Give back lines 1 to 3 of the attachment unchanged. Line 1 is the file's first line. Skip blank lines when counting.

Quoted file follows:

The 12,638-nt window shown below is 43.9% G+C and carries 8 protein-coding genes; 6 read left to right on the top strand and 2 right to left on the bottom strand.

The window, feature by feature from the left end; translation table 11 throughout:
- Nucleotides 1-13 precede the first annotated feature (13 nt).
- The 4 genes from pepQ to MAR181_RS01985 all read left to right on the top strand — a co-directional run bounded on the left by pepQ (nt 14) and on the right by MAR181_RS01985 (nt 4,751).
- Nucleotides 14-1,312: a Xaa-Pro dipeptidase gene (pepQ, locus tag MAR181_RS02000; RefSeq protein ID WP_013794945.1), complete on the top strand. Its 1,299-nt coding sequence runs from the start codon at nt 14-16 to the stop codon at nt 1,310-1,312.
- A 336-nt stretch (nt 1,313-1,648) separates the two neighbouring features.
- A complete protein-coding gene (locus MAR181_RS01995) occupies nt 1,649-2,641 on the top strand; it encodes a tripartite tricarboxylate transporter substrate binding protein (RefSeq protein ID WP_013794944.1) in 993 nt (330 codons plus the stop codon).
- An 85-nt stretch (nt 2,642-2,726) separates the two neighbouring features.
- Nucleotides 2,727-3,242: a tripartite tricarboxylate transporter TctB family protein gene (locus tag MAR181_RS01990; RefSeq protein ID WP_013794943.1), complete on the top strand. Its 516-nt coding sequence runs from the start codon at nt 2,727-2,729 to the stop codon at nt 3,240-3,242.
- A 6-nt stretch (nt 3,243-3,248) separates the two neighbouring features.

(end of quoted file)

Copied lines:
The 12,638-nt window shown below is 43.9% G+C and carries 8 protein-coding genes; 6 read left to right on the top strand and 2 right to left on the bottom strand.

The window, feature by feature from the left end; translation table 11 throughout:
- Nucleotides 1-13 precede the first annotated feature (13 nt).